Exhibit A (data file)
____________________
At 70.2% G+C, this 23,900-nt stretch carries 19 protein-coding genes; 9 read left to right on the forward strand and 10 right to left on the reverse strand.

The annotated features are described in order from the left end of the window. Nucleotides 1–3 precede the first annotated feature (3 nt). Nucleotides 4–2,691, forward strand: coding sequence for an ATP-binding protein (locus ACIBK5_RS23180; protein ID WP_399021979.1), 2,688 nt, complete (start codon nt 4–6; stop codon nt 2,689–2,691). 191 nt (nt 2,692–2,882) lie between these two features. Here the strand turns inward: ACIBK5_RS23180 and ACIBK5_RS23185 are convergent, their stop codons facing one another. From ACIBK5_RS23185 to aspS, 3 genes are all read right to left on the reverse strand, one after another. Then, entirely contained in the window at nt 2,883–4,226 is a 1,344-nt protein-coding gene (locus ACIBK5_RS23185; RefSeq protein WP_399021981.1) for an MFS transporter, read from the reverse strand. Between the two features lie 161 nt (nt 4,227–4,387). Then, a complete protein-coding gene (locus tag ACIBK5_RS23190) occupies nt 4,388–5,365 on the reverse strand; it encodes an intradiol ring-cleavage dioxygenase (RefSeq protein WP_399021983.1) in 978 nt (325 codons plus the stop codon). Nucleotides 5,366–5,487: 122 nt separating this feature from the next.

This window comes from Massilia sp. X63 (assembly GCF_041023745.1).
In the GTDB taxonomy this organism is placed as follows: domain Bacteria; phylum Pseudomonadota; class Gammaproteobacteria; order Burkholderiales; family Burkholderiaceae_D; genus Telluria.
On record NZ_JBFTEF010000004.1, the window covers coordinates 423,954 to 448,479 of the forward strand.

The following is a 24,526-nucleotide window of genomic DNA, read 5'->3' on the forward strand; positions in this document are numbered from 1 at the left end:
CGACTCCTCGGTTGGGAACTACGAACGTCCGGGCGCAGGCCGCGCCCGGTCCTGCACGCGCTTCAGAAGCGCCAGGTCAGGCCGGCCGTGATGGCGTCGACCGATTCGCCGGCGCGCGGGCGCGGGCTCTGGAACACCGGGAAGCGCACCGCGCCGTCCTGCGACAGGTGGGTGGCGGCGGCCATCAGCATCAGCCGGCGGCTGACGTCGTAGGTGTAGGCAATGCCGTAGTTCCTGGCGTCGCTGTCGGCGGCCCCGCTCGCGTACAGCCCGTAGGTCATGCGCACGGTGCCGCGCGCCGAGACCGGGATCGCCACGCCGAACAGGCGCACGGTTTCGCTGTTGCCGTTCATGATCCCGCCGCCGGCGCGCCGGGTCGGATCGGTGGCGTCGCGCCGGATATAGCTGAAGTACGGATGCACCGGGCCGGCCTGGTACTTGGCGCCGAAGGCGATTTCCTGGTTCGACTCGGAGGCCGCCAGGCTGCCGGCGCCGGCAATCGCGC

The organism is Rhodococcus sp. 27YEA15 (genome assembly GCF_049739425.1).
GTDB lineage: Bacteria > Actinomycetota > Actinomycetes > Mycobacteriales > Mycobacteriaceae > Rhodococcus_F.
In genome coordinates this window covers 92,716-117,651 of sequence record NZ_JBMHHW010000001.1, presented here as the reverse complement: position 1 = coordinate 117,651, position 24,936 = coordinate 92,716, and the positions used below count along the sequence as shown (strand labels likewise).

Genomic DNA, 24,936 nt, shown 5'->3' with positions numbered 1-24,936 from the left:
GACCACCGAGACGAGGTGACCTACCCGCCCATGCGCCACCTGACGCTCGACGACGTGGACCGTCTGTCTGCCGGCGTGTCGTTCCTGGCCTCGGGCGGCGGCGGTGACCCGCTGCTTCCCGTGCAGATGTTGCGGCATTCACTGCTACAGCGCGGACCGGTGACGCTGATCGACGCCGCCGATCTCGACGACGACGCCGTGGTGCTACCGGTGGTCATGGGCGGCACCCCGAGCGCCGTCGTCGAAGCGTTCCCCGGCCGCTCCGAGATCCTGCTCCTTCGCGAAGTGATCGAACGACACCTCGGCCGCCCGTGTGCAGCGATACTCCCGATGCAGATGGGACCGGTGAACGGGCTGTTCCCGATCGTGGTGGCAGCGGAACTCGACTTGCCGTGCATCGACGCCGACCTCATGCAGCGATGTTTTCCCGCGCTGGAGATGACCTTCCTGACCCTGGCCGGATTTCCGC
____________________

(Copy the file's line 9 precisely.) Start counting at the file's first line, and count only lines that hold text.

GTDB lineage: Bacteria > Actinomycetota > Actinomycetes > Mycobacteriales > Mycobacteriaceae > Rhodococcus_F.